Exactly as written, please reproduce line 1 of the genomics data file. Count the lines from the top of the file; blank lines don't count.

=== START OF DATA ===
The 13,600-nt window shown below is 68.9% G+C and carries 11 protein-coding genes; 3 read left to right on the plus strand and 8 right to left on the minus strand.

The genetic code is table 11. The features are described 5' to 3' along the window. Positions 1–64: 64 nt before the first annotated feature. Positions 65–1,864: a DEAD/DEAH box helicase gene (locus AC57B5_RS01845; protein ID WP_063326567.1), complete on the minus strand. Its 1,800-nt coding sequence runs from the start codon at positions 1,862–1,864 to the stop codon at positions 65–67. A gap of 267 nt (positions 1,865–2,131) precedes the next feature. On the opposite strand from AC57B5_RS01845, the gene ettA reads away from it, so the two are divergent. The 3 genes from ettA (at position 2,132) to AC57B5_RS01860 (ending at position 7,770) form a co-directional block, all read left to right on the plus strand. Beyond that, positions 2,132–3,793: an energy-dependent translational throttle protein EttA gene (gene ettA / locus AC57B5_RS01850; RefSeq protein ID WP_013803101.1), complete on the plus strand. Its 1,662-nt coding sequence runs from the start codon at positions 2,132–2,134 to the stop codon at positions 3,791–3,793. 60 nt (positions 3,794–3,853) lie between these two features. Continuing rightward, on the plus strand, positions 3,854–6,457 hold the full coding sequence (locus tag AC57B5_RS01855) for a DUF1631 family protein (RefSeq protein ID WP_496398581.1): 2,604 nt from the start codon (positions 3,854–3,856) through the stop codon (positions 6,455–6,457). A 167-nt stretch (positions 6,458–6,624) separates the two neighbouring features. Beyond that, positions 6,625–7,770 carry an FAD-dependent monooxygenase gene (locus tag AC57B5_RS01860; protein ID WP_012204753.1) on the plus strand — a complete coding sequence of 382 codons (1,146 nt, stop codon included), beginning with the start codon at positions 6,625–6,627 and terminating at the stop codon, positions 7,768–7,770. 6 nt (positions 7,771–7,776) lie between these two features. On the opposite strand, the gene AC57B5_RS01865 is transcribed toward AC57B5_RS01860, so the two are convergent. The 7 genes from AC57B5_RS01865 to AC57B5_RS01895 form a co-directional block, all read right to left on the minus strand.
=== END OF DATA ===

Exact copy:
The 13,600-nt window shown below is 68.9% G+C and carries 11 protein-coding genes; 3 read left to right on the plus strand and 8 right to left on the minus strand.